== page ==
If there’s one piece of advice I’d give to first-time VMworld attendees, it’d be to sign up early for breakout sessions. VMworld’s 2016 Schedule Builder goes live July 19, and you can expect the most popular sessions to reach capacity soon after. If you don’t want to be waiting in the overflow line outside a packed room, it pays to review the session library, have a few options in mind and sign up early.
With that in mind, we’ve picked through this year’s catalog to help you get a jump start on the crowds when the sign up window opens next week. Of course, these are just suggestions and are geared toward IT professionals using VMware’s server virtualization products, but there’s something here for everyone. Be sure to let us know in the comments below which sessions you’re looking forward to, or if we missed some of your favorites.
- INF8375: What’s New in vSphere
What would VMworld be without this perennial favorite? If you’re curious where vSphere is headed, what’s up with the new HTML5 client or want to learn about upcoming features, be sure to check out this session. And of course, if you have any lingering complaints about VMware’s flagship product, this is your chance to be heard.
Speaker: Michael Adams, senior director of product marketing, VMware
- INF8644: Getting the Most out of vMotion: Architecture, Features, Performance and Debugging
One of the most commonly-used vSphere features, vMotion is loved by many and fully understood by few. As its title suggests, this technical session will cover new capabilities and tools for performance troubleshooting. The session description also teases a sneak peek at future directions for the live migration technology, including encrypted vMotion and vMotion to public clouds.
Speakers: Arunachalam Ramanathan, staff engineer, VMware
Sreekanth Setty, staff engineer 2, VMware
- DEVOP9093: Unpanel: How I Survived the DevOps Transition
Will you survive? Perhaps that’s a bit dramatic, but more companies are beginning to consider a DevOps approach, which often presents unfamiliar challenges. This interactive session between IT operations professionals and developers should make for an interesting discussion — one in which the audience is invited to participate.
Speakers: Suzanne Ambiel, portfolio marketing Cloud Native, OpenStack, VMware
Tom Hite, director, DevOps and Cloud Native Applications, VMware
Reginald Lo, senior director, Advisory Services, VMware
- NET8193R: The Architectural Future of Network Virtualization
What’s next for network virtualization? This session will offer a technical deep dive into the future of network virtualization. It’s also possible attendees may hear about technical previews for future NSX features.
Speaker: Bruce Davie, CTO Networking, VMware
- STO8256: Introducing Virtual SAN for VMware Photon: The Best HCI Platform for Containers and Cloud-Native Applications
VMware’s Photon Platform, unveiled at VMworld 2015, offers a streamlined deployment option for containers. One of the most prominent challenges with managing containers is the storage layer, which this session promises to address. This session’s description also hints at upcoming Virtual SAN updates: “This new implementation of VMware Virtual SAN is designed to deliver the very best hyper-converged infrastructure architecture and experience to satisfy the management and storage needs and requirements of the Photon Platform, containers, and cloud-native applications.”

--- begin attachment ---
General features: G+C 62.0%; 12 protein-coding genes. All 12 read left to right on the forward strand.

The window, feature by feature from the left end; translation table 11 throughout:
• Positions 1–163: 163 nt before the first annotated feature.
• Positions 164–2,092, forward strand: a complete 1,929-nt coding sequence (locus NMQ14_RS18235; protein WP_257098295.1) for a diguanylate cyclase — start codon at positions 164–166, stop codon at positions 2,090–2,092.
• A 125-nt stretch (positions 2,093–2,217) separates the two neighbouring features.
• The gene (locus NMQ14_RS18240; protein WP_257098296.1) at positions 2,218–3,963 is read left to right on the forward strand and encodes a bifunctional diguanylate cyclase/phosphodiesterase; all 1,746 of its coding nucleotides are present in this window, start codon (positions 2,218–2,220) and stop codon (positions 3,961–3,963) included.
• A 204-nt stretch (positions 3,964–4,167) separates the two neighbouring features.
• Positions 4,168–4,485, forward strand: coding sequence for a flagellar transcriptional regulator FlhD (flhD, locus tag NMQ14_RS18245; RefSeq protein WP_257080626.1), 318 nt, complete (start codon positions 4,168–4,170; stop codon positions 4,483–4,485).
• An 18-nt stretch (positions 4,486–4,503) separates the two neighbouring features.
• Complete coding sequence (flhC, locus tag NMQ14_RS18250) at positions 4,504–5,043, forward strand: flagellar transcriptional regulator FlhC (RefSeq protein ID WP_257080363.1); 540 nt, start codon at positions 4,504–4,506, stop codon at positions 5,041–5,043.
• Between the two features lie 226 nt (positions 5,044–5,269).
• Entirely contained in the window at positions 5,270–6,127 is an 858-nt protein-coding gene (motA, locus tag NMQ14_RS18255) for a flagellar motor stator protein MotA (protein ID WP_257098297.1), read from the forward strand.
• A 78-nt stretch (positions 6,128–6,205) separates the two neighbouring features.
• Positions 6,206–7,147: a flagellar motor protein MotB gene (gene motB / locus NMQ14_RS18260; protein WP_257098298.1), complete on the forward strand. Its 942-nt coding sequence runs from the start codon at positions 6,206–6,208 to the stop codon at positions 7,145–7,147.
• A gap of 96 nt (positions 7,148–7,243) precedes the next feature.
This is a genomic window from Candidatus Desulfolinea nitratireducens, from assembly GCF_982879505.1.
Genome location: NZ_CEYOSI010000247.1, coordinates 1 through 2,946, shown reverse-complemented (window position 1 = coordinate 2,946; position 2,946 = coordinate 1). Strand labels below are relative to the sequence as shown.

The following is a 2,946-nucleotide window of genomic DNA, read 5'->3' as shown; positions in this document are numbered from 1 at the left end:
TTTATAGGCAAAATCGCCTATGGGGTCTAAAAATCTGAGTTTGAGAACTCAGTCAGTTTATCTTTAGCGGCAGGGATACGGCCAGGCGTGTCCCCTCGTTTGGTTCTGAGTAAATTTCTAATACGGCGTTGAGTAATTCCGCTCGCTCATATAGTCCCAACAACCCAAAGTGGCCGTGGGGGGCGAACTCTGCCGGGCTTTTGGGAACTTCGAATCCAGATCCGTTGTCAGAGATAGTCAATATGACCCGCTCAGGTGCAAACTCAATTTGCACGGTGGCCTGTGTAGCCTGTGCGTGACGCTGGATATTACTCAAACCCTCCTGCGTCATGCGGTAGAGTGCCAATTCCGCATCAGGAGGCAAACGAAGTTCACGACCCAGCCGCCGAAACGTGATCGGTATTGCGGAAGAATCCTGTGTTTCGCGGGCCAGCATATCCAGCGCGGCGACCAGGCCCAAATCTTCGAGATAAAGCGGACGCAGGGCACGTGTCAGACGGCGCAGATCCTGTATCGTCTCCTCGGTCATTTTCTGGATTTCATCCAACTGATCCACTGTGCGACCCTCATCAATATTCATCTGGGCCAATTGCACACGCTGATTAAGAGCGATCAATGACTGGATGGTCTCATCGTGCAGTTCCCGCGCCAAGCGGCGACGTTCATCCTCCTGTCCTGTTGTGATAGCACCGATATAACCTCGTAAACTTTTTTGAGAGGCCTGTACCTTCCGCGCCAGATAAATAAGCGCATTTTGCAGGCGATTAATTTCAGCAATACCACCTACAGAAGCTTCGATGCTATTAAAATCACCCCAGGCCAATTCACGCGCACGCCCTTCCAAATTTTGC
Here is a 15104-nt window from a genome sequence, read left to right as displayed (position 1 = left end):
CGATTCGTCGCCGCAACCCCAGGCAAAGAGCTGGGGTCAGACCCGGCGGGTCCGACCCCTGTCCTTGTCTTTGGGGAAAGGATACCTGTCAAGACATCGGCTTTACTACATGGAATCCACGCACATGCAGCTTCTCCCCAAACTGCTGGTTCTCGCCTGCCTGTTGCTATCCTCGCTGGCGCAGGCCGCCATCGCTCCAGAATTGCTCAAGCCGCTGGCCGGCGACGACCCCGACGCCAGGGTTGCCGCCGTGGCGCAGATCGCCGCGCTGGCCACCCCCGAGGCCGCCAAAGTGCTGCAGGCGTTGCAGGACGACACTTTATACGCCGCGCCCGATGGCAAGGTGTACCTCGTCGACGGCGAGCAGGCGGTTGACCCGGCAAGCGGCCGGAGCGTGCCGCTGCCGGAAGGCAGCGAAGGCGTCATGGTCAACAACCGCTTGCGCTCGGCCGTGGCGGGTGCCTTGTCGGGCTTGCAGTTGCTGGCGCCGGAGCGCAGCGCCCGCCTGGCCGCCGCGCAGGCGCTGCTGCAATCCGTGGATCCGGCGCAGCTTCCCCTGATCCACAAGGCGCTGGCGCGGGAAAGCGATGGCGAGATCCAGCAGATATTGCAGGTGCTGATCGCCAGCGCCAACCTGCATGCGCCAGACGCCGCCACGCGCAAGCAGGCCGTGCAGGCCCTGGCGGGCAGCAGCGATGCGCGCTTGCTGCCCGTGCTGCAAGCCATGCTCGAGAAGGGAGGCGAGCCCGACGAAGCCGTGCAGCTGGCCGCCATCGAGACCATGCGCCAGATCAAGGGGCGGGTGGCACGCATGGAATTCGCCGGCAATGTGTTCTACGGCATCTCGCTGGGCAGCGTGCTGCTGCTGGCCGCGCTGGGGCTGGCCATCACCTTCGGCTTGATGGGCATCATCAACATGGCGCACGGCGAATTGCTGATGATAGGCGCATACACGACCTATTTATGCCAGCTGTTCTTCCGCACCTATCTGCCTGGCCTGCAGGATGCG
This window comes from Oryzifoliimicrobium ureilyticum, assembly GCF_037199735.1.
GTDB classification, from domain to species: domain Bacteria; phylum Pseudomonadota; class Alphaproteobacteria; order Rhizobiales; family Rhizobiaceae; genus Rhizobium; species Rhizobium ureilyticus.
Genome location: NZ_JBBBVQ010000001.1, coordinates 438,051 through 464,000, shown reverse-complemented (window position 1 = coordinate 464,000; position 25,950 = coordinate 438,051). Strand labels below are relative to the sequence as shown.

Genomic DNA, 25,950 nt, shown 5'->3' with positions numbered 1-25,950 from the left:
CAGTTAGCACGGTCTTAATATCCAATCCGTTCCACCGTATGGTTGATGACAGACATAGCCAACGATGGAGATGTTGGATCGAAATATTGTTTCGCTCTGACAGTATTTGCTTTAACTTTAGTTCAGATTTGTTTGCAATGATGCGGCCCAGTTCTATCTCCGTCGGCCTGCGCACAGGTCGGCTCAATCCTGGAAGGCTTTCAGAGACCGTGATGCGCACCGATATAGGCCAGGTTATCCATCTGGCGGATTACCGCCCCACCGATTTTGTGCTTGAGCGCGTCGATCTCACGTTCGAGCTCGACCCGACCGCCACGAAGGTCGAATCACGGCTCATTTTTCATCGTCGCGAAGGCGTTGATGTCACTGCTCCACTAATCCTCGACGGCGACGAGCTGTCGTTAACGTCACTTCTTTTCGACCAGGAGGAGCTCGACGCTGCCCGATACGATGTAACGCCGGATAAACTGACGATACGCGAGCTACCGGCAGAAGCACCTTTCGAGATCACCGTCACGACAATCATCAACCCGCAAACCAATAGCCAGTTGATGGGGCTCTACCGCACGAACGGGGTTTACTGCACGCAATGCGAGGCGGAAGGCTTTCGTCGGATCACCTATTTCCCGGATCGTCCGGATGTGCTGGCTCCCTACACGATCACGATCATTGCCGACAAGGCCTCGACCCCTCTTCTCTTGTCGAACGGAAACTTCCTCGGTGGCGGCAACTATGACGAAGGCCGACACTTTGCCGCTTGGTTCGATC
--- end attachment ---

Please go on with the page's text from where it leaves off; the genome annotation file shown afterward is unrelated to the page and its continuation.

Speakers: Christian Dickmann, senior staff engineer, VMware
Rawlinson Rivera, principal architect, Office of CTO – SABU, VMware
- STO8159: Snapshots Suck: How VSAN and VVols fix all your operational nightmares
Snapshots are meant to provide quick roll-back points and have important use cases, but they can quickly grow out of control and present performance problems. While fixing all of your operational nightmares might be a bit optimistic, this session is sure to be popular for administrators wanting to learn how newer VMware technologies can help better manage snapshots.
Speakers: Pete Flecha, senior technical marketing architect, VMware
John Nicholson, senior technical marketing manager, VMware
- INF8255: vSphere API 101: Harnessing the Power for the Everyday Admin
This session’s speakers, William Lam and Alan Renouf, are among the best-known VMware bloggers for their insightful technical posts. Their session will serve as an introduction the vSphere API, including practical examples for both vSphere administrators and developers. It will also include a technical preview for future capabilities.
Speakers: William Lam, senior SDDC integration architect, VMware
Alan Renouf, product line manager, VMware
- INF8045: vSphere High Availability Best Practices and Tech Preview
Another bread-and-butter session that’s always popular, this session typically covers best practices and technical explanations. This year’s itinerary also says the session, “will spend a great deal of time on tech preview features.”
Speakers: Manoj Krishnan, vSphere HA tech lead, VMware
Matthew Meyer, technical marketing, VMware
- HBC9401: What’s new with vCloud Air
What is new? Over the last year, all we’ve heard about vCloud Air has been rumors that the company had cut development as a possible Virtustream joint venture was explored. That initiative fell apart, but where does that leave the company’s public cloud now? It’s also worth mentioning that the two co-general managers presenting this session were recently tapped to replace Bill Fathers, when he added his name to the list of former vCloud executives who’ve recently departed.